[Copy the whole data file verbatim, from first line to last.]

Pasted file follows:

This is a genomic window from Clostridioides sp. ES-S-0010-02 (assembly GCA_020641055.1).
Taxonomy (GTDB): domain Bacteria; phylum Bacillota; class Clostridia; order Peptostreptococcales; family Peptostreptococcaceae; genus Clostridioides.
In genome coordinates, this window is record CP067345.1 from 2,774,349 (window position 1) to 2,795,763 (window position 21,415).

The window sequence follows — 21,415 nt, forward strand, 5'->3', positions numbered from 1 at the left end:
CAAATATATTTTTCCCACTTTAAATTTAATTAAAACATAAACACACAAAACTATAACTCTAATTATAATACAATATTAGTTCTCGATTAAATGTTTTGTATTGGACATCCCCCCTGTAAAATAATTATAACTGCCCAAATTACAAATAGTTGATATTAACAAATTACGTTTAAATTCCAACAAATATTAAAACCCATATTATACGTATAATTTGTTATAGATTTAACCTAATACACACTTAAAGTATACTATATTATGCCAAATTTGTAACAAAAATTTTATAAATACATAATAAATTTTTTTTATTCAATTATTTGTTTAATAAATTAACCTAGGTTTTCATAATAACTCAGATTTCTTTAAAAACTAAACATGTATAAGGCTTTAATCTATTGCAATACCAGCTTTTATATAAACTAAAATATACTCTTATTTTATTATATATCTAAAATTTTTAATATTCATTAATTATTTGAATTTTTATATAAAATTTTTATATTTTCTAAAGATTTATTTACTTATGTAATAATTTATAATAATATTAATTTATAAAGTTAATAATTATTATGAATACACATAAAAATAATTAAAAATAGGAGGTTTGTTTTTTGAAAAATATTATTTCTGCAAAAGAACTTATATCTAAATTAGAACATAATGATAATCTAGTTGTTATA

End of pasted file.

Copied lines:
This is a genomic window from Clostridioides sp. ES-S-0010-02 (assembly GCA_020641055.1).
Taxonomy (GTDB): domain Bacteria; phylum Bacillota; class Clostridia; order Peptostreptococcales; family Peptostreptococcaceae; genus Clostridioides.
In genome coordinates, this window is record CP067345.1 from 2,774,349 (window position 1) to 2,795,763 (window position 21,415).

The window sequence follows — 21,415 nt, forward strand, 5'->3', positions numbered from 1 at the left end:
CAAATATATTTTTCCCACTTTAAATTTAATTAAAACATAAACACACAAAACTATAACTCTAATTATAATACAATATTAGTTCTCGATTAAATGTTTTGTATTGGACATCCCCCCTGTAAAATAATTATAACTGCCCAAATTACAAATAGTTGATATTAACAAATTACGTTTAAATTCCAACAAATATTAAAACCCATATTATACGTATAATTTGTTATAGATTTAACCTAATACACACTTAAAGTATACTATATTATGCCAAATTTGTAACAAAAATTTTATAAATACATAATAAATTTTTTTTATTCAATTATTTGTTTAATAAATTAACCTAGGTTTTCATAATAACTCAGATTTCTTTAAAAACTAAACATGTATAAGGCTTTAATCTATTGCAATACCAGCTTTTATATAAACTAAAATATACTCTTATTTTATTATATATCTAAAATTTTTAATATTCATTAATTATTTGAATTTTTATATAAAATTTTTATATTTTCTAAAGATTTATTTACTTATGTAATAATTTATAATAATATTAATTTATAAAGTTAATAATTATTATGAATACACATAAAAATAATTAAAAATAGGAGGTTTGTTTTTTGAAAAATATTATTTCTGCAAAAGAACTTATATCTAAATTAGAACATAATGATAATCTAGTTGTTATA